Don’t take too much with you. The more you carry in the way of food, drink and belongings (including large containers of dog food if you are taking your dog) the heavier the fuel consumption of the vehicle.

Do not to belt along -50/65 mph (80/105 km/h) appears to be both economic on the fuel and easier for emergency braking (remember there is 3.0/3.5 tonnes to stop!).

Keep the external dimensions of your vehicle to hand (such as behind the sun visor). Remember the extra length of the vehicle when turning.

One advantage of driving a motorhome is that you have very good visibility over most other traffic.

Reversing – Many motoromes have a camera to assist reversing, some drivers find that even with a camera to assist it is still tricky but the more you do it the more experienced you should become.

If you go and put your bike/s in a cover on the back of the motorhome, you might find that view from the camera is blocked.

Wedges – when you park on a slope, make sure that wedges are put behind the vehicle’s rear wheels. If there are none provided, use some brick or large stones.

If you have any tips, please contact us with them Here

Apollo Motorhome Holidays has joined forces with Hertz – February 2011

Questor for motorhome hire insurance – February 2011

Camper Van Hire Camper Van Hire Classics – September 2010

insurance4carrental.com website is marketing motorhome excess insurance – July 10

Media / Press Releases HERE

Motorhome hire excess insurance policies can be purchased by people resident anywhere in the world?

So if you live in the UK, Ireland, France, Germany, USA, South Africa, Cyprus,Sweden, The Netherlands, Spain, Japan, New Zealand or Canada and other countries, you should be able to buy car hire insurance from one the insurance companies advertising on this site.

You should of course check with individual insurance providers for their terms and conditions. Find out more Here

jml Group Blogspot sites – read our blogs and add your comments to:

Guides on driving abroadClick on an area below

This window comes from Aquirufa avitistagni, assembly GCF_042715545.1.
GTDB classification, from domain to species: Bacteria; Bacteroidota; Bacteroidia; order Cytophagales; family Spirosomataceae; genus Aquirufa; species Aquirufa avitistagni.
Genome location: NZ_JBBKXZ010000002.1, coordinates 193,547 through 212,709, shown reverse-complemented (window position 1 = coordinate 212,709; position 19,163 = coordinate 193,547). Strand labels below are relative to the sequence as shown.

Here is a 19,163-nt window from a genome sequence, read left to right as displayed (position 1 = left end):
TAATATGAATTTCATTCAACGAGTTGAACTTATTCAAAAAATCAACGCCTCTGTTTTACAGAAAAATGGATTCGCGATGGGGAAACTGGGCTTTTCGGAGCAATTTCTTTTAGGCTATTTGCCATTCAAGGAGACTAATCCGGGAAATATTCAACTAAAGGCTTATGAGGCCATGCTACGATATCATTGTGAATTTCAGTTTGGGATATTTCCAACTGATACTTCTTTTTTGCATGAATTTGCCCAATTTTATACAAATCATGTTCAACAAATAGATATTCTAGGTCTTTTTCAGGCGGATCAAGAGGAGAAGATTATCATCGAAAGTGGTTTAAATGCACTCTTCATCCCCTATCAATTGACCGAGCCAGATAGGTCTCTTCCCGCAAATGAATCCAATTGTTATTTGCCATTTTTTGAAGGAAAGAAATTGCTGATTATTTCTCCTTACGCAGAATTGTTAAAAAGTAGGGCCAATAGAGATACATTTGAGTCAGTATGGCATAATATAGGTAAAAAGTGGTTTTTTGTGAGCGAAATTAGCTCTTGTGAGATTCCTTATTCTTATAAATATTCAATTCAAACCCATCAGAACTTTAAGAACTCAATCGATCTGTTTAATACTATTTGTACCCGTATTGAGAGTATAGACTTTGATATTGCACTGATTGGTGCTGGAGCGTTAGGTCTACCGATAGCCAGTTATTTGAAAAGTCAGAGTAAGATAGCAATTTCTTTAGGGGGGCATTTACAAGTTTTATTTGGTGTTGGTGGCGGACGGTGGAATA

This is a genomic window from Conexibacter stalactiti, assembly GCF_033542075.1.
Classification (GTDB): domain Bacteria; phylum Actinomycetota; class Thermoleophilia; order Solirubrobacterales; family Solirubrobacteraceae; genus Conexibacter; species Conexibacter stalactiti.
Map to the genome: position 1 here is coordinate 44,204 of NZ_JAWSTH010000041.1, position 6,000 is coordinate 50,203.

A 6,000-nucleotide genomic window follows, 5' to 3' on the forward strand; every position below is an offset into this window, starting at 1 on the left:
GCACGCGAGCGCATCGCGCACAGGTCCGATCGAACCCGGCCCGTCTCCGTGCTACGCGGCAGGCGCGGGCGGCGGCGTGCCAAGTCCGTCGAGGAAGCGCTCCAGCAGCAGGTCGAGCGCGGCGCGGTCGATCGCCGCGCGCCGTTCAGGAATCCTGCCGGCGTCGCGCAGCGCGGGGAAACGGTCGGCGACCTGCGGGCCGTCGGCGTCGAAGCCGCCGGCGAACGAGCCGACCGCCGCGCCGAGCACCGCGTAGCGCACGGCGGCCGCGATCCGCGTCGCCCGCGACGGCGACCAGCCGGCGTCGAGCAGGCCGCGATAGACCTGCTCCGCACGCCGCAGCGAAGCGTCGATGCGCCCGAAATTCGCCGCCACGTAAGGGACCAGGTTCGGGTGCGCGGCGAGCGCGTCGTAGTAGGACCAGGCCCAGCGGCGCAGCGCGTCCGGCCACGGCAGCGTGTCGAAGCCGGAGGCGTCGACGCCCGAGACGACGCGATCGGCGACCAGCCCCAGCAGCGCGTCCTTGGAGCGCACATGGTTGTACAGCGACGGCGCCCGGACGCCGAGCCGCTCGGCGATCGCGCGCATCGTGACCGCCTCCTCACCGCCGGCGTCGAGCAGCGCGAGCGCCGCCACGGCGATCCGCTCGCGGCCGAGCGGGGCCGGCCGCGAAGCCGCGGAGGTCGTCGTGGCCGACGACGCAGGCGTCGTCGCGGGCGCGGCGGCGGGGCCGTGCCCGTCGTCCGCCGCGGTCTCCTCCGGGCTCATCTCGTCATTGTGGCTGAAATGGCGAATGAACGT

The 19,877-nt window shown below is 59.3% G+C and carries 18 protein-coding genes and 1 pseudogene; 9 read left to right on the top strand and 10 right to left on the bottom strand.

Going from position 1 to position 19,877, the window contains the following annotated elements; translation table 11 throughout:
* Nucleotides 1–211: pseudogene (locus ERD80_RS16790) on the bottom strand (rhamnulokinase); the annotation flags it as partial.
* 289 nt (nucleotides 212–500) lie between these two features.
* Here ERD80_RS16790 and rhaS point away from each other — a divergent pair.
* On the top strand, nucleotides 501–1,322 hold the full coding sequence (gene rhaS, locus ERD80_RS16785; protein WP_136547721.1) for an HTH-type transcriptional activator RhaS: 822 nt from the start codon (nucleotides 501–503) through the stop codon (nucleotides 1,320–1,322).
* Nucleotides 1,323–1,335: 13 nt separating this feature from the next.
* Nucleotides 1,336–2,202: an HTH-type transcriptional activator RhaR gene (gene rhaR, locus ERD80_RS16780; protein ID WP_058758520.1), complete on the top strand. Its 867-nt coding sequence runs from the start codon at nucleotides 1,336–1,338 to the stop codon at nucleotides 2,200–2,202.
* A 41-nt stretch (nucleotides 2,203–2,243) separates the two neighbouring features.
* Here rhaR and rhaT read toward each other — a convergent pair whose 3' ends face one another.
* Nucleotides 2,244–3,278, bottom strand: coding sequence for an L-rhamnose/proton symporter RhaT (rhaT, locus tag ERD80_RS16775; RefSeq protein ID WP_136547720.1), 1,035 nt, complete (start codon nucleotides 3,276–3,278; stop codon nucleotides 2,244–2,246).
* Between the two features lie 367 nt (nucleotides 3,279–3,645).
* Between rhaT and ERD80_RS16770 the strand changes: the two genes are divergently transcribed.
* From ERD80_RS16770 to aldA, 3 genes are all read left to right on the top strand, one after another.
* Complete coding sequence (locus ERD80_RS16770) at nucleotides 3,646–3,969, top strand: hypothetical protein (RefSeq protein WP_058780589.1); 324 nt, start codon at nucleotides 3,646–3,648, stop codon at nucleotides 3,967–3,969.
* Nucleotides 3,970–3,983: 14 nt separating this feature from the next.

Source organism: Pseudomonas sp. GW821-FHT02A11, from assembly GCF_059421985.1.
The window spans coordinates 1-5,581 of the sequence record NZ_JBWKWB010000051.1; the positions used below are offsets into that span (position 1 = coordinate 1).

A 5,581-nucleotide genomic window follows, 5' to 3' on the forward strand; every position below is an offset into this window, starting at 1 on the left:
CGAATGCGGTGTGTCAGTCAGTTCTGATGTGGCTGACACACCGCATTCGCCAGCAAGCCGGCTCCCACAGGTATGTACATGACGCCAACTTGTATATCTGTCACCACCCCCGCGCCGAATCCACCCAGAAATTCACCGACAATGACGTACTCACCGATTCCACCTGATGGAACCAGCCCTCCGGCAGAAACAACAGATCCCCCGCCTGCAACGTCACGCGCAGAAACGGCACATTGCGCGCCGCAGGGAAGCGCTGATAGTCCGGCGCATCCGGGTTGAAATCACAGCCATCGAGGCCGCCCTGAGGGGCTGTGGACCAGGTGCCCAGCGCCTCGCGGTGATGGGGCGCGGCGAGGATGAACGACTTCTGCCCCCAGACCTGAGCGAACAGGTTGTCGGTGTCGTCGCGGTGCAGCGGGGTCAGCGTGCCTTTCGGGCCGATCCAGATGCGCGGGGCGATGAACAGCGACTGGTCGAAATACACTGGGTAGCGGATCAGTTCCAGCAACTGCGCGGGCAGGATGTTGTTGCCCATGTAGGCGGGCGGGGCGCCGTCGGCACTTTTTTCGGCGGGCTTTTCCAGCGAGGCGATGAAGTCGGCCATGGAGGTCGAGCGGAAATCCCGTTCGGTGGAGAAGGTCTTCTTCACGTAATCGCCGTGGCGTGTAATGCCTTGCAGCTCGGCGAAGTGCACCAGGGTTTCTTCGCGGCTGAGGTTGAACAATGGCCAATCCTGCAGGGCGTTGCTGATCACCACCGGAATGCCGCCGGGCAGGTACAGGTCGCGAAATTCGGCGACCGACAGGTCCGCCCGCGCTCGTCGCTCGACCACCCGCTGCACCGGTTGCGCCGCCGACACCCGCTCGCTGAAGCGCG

Employee Performance – Talent Management Software #employee #performance #appraisals, #performance #appraisal #software, #performance #appraisal #system,


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An unmatched customer experience

Learn how to transform your talent management programs


Best UK Equity and Bond Funds #oeics, #unit #trusts, #fund #prices, #oeic #closing #prices, #fund


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Welcome to Morningstar.co.uk!

You have been redirected here from Hemscott.com as we are merging our websites to provide you with a one-stop shop for all your investment research needs.

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Registered Hemscott users can log in to Morningstar using the same login details. Similarly, if you are a Hemscott Premium user, you now have a Morningstar Premium account which you can access using the same login details.

Morningstar.co.uk contains data, news and research on shares and funds, unique commentary and independent Morningstar research on a broad range of investment products, and portfolio and asset allocation tools to help make better investing decisions.

For more information:

  • Find out more about Morningstar and the website
  • Read our top tips for getting the most out of Morningstar.co.uk
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Don’t show me this message again

Welcome to Morningstar.co.uk!

You have been redirected here from Hemscott.com as we are merging our websites to provide you with a one-stop shop for all your investment research needs.